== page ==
United States District Court, E.D. Wisconsin
DECISION AND ORDER GRANTING THE PLAINTIFF'S
MOTION FOR LEAVE TO PROCEED WITHOUT PREPAYMENT OF THE FILING
FEE (DKT. NO. 2) AND SCREENING THE AMENDED COMPLAINT (DKT.
PAMELA PEPPER UNITED STATES DISTRICT JUDGE
plaintiff, a Wisconsin state prisoner who is representing
himself, filed a civil rights complaint under 42 U.S.C.
§1983, alleging that the defendants violated his Eighth
Amendment rights at the Waupun Correctional Institution
(“WCI”). Dkt. No. 8. This order resolves the
plaintiff's motion for leave to proceed without
prepayment of the filing fee and screens the plaintiff's
THE PLAINTIFF'S MOTION FOR LEAVE TO PROCEED WITHOUT
PREPAYMENT OF THE FILING FEE
Prison Litigation Reform Act (“PLRA”) applies to
this action because the plaintiff was incarcerated when he
filed his complaint. 28 U.S.C. §1915. The law allows a
court to give an incarcerated plaintiff the ability to
proceed with his lawsuit without pre-paying the civil
case-filing fee as long as he meets certain conditions.
Id. One of those conditions is a requirement that
the plaintiff must pay an initial partial filing fee. 28
U.S.C. §1915(b). Once the plaintiff pays the initial
partial filing fee, the court may allow the plaintiff to pay
the balance of the $350 filing fee over time, through
deductions from his prisoner account. Id.
September 5, 2017, the court assessed an initial partial
filing fee of $47.29. Dkt. No. 5. The plaintiff paid that
amount on September 15, 2017. The court will grant the
plaintiff's motion for leave to proceed without
prepayment of the filling fee and will allow the plaintiff to
pay the balance of the $350.00 filing fee over time from his
prisoner account, as described at the end of this order.
SCREENING OF THE PLAINTIFF'S AMENDED COMPLAINT
Standard for Screening Complaints
PLRA requires federal courts to screen complaints brought by
prisoners seeking relief against a governmental entity or
officer or employee of a governmental entity. 28 U.S.C.
§ 1915A(a). The court may dismiss a case, or part of a
case, if the claims alleged are “frivolous or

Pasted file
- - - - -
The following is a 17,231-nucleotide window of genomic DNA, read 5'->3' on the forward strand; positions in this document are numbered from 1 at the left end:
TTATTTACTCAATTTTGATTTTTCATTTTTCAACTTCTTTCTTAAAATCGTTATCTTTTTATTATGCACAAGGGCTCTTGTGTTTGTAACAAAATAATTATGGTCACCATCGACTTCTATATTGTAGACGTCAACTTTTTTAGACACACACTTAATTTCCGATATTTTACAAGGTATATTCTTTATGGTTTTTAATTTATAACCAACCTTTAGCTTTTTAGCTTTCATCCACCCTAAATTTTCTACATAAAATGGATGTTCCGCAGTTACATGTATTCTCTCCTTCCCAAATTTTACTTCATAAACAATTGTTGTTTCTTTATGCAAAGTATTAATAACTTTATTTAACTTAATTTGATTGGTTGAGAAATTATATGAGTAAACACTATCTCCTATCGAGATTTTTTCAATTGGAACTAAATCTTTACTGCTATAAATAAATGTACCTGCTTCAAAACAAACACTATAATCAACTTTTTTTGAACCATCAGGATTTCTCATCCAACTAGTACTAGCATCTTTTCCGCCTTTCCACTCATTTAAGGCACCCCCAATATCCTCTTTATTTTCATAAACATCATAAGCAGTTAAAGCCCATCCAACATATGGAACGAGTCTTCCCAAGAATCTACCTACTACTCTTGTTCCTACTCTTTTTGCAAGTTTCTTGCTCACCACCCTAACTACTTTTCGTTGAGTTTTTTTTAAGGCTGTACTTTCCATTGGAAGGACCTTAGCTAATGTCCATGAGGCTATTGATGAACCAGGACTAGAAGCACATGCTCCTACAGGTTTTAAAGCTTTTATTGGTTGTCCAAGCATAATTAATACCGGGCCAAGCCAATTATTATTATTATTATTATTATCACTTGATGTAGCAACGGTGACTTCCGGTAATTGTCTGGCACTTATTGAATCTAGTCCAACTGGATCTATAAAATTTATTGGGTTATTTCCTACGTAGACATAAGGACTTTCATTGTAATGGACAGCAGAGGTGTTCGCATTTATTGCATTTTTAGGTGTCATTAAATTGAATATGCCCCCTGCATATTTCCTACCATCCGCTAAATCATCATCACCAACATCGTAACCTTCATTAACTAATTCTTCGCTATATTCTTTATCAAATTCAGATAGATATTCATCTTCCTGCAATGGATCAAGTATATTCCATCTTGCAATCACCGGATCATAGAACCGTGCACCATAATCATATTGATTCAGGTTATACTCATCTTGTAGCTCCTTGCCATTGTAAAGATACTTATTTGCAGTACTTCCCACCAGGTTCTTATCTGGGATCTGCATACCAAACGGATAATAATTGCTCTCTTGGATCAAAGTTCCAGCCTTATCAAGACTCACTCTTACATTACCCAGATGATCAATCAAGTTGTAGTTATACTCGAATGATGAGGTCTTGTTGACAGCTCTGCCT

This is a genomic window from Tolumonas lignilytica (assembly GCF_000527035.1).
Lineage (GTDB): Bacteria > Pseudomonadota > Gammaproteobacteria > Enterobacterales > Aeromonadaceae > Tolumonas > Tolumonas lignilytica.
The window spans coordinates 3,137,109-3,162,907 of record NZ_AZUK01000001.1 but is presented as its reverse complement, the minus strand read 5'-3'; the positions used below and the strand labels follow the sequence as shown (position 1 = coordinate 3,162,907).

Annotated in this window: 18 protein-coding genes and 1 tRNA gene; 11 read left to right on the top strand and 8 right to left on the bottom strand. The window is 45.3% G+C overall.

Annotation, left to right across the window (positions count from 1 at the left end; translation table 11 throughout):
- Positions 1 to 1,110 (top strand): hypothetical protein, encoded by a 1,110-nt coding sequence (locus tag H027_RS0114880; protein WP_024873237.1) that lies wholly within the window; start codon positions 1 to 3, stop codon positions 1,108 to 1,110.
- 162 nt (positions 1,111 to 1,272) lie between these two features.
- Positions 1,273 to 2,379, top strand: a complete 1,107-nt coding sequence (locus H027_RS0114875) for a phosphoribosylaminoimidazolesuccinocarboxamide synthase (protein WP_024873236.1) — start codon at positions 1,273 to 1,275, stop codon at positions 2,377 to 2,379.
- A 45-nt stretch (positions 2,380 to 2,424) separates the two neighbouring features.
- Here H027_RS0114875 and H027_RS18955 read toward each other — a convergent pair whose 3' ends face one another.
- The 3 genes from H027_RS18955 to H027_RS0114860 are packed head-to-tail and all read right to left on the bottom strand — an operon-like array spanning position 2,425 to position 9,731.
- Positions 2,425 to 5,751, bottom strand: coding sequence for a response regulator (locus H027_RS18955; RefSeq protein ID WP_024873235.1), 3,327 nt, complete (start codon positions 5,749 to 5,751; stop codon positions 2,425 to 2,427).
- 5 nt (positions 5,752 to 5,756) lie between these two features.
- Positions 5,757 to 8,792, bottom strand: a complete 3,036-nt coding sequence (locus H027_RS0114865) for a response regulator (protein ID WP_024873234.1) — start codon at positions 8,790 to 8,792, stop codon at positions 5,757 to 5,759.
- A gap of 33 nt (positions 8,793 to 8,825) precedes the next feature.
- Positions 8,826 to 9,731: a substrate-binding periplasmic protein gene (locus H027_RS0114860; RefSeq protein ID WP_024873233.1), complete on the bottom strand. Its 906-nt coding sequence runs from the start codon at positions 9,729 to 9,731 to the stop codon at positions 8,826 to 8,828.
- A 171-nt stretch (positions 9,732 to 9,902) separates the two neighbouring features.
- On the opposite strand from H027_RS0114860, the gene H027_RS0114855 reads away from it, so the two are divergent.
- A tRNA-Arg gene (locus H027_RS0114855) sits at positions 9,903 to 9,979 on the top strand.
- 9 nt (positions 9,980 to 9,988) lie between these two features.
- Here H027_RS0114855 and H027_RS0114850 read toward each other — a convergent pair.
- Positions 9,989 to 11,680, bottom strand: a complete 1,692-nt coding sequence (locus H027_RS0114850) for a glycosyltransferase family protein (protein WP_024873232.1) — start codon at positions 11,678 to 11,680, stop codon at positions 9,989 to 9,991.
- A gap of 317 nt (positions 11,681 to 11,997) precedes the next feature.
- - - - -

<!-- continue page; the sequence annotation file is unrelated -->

malicious, ” fail to state a claim upon which relief
may be granted, or seek monetary relief from a defendant who
is immune from such relief. 28 U.S.C. §1915(e)(2)(B).
state a claim under the federal notice pleading system, the
plaintiff must provide a “short and plain statement of
the claim showing that [he] is entitled to relief[.]”
Fed.R.Civ.P. 8(a)(2). The complaint need not plead specific
facts, and need only provide “fair notice of what the .
. . claim is and the grounds upon which it rests.”
Bell Atl. Corp. v. Twombly, 550 U.S. 544, 555 (2007)
(quoting Conley v. Gibson, 355 U.S. 41, 47 (1957)).
“Labels and conclusions” or a “formulaic
recitation of the elements of a cause of action” will
not do. Ashcroft v. Iqbal, 556 U.S. 662, 678 (2009)
(quoting Twombly, 550 U.S. at 555).
factual content of the complaint must allow the court to
“draw the reasonable inference that the defendant is
liable for the misconduct alleged.” Id.
Allegations must “raise a right to relief above the
speculative level.” Twombly, 550 U.S. at 555.
Factual allegations, when accepted as true, must state a
claim that is “plausible on its face.”
Iqbal, 556 U.S. at 678.
courts follow the two-step analysis in Twombly to
determine whether a complaint states a claim. Id. at
679. First, the court determines whether the plaintiff's
legal conclusions are supported by factual allegations.
Id. Legal conclusions not supported by facts
“are not entitled to the assumption of truth.”
Id. Second, the court determines whether the
well-pleaded factual allegations “plausibly give rise
to an entitlement to relief.” Id. The court
gives pro se allegations, “however inartfully
pleaded, ” a liberal construction. See Erickson v.
Pardus, 551 U.S. 89, 94 (2007) (quoting Estelle v.
Gamble, 429 U.S. 97, 106 (1976)).
Facts Alleged in the Amended Complaint
January 20, 2015, the plaintiff ran into a concrete wall
while playing basketball, and both heard and felt a
“snap” in his forearm. Dkt. No. 8 at 2, 8. He
immediately told Sergeant Tritt, and asked to see a nurse,
but Tritt responded, “You don't look all that hurt
to me, ” and refused to call the Health Services Unit.
Id. at 2-3. A different officer overheard their
conversation and called for an emergency escort. Id.
plaintiff indicates that immediately upon arriving at the
HSU, he was “forced” to sign a $7.50 medical
co-pay; he argues that this is against Division of Adult
Institutions policy. Id. The plaintiff told Nurse
Gail that he had both heard and felt his bone snap; he
described feeling numbness in his fingers. Id. Gail
recorded the plaintiff's pain as a ten out of ten, but
the plaintiff says that she “did not believe that [his]
arm was broken.” Id. Instead, she noted that
he had a two-centimeter laceration on his arm and gave him a
Band-Aid to cover the wound. Id. Gail asked if the
plaintiff had his own pain medication and an ice bag in his
cell (items he indicates inmates are not allowed to have
without a medical restriction). Id. Even though the
plaintiff answered “no, ” Gail stated that the
plaintiff was ...